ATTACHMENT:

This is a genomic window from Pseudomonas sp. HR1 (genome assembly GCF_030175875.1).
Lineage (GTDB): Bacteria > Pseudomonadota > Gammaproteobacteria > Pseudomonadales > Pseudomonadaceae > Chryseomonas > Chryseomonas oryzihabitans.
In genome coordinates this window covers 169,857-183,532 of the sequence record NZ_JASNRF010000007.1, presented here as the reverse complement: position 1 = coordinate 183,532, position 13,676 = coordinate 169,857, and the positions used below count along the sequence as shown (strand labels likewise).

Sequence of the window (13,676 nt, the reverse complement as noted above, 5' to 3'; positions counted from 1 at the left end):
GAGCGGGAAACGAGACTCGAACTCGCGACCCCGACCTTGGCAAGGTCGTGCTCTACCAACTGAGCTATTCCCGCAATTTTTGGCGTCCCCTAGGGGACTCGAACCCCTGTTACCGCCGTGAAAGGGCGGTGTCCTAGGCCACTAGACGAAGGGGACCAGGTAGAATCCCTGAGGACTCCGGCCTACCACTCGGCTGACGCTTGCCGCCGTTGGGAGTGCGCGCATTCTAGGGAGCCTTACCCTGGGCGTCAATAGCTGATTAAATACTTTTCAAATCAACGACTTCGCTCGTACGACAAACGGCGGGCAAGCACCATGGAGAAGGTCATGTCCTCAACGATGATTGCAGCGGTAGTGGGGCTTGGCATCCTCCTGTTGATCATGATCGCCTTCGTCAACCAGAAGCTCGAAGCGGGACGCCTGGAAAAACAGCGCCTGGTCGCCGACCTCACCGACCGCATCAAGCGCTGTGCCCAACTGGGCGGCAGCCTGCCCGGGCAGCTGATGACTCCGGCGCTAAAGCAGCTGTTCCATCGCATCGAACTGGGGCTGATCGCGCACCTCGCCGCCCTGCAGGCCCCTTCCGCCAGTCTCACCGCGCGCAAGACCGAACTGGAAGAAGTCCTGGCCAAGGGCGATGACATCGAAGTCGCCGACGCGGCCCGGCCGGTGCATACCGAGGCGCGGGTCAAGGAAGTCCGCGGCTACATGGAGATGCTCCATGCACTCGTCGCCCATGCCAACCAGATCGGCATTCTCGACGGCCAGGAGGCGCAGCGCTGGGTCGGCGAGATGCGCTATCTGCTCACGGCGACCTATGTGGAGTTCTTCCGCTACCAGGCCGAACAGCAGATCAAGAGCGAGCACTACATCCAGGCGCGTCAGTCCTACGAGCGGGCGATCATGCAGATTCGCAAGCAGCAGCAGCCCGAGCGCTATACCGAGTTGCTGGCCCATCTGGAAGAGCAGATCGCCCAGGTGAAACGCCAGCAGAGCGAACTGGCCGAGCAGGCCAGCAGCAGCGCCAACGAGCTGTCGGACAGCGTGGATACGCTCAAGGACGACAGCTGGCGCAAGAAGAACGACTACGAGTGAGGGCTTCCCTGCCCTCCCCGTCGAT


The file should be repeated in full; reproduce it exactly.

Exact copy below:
This is a genomic window from Pseudomonas sp. HR1 (genome assembly GCF_030175875.1).
Lineage (GTDB): Bacteria > Pseudomonadota > Gammaproteobacteria > Pseudomonadales > Pseudomonadaceae > Chryseomonas > Chryseomonas oryzihabitans.
In genome coordinates this window covers 169,857-183,532 of the sequence record NZ_JASNRF010000007.1, presented here as the reverse complement: position 1 = coordinate 183,532, position 13,676 = coordinate 169,857, and the positions used below count along the sequence as shown (strand labels likewise).

Sequence of the window (13,676 nt, the reverse complement as noted above, 5' to 3'; positions counted from 1 at the left end):
GAGCGGGAAACGAGACTCGAACTCGCGACCCCGACCTTGGCAAGGTCGTGCTCTACCAACTGAGCTATTCCCGCAATTTTTGGCGTCCCCTAGGGGACTCGAACCCCTGTTACCGCCGTGAAAGGGCGGTGTCCTAGGCCACTAGACGAAGGGGACCAGGTAGAATCCCTGAGGACTCCGGCCTACCACTCGGCTGACGCTTGCCGCCGTTGGGAGTGCGCGCATTCTAGGGAGCCTTACCCTGGGCGTCAATAGCTGATTAAATACTTTTCAAATCAACGACTTCGCTCGTACGACAAACGGCGGGCAAGCACCATGGAGAAGGTCATGTCCTCAACGATGATTGCAGCGGTAGTGGGGCTTGGCATCCTCCTGTTGATCATGATCGCCTTCGTCAACCAGAAGCTCGAAGCGGGACGCCTGGAAAAACAGCGCCTGGTCGCCGACCTCACCGACCGCATCAAGCGCTGTGCCCAACTGGGCGGCAGCCTGCCCGGGCAGCTGATGACTCCGGCGCTAAAGCAGCTGTTCCATCGCATCGAACTGGGGCTGATCGCGCACCTCGCCGCCCTGCAGGCCCCTTCCGCCAGTCTCACCGCGCGCAAGACCGAACTGGAAGAAGTCCTGGCCAAGGGCGATGACATCGAAGTCGCCGACGCGGCCCGGCCGGTGCATACCGAGGCGCGGGTCAAGGAAGTCCGCGGCTACATGGAGATGCTCCATGCACTCGTCGCCCATGCCAACCAGATCGGCATTCTCGACGGCCAGGAGGCGCAGCGCTGGGTCGGCGAGATGCGCTATCTGCTCACGGCGACCTATGTGGAGTTCTTCCGCTACCAGGCCGAACAGCAGATCAAGAGCGAGCACTACATCCAGGCGCGTCAGTCCTACGAGCGGGCGATCATGCAGATTCGCAAGCAGCAGCAGCCCGAGCGCTATACCGAGTTGCTGGCCCATCTGGAAGAGCAGATCGCCCAGGTGAAACGCCAGCAGAGCGAACTGGCCGAGCAGGCCAGCAGCAGCGCCAACGAGCTGTCGGACAGCGTGGATACGCTCAAGGACGACAGCTGGCGCAAGAAGAACGACTACGAGTGAGGGCTTCCCTGCCCTCCCCGTCGAT